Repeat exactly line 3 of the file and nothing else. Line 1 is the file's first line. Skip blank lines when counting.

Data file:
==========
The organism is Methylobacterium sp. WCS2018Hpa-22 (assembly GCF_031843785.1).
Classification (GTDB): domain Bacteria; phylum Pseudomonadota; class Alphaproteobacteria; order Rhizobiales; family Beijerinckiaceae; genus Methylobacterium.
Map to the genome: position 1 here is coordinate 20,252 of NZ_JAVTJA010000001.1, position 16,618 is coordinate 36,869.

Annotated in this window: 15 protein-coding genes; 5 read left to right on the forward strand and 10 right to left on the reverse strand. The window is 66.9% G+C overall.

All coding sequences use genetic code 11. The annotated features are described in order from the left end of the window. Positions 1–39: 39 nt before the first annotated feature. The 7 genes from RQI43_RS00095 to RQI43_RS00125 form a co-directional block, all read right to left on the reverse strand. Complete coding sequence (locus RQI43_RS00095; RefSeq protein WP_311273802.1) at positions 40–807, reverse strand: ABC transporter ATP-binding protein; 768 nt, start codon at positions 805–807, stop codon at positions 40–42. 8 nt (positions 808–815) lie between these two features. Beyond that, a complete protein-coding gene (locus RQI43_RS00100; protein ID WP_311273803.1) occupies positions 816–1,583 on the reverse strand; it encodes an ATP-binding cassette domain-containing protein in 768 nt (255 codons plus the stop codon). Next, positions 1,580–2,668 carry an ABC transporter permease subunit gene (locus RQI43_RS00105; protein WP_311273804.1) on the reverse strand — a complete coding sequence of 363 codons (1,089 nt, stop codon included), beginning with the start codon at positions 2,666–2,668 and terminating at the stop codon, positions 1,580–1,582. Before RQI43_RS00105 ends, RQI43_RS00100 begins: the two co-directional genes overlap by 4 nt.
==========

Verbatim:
Map to the genome: position 1 here is coordinate 20,252 of NZ_JAVTJA010000001.1, position 16,618 is coordinate 36,869.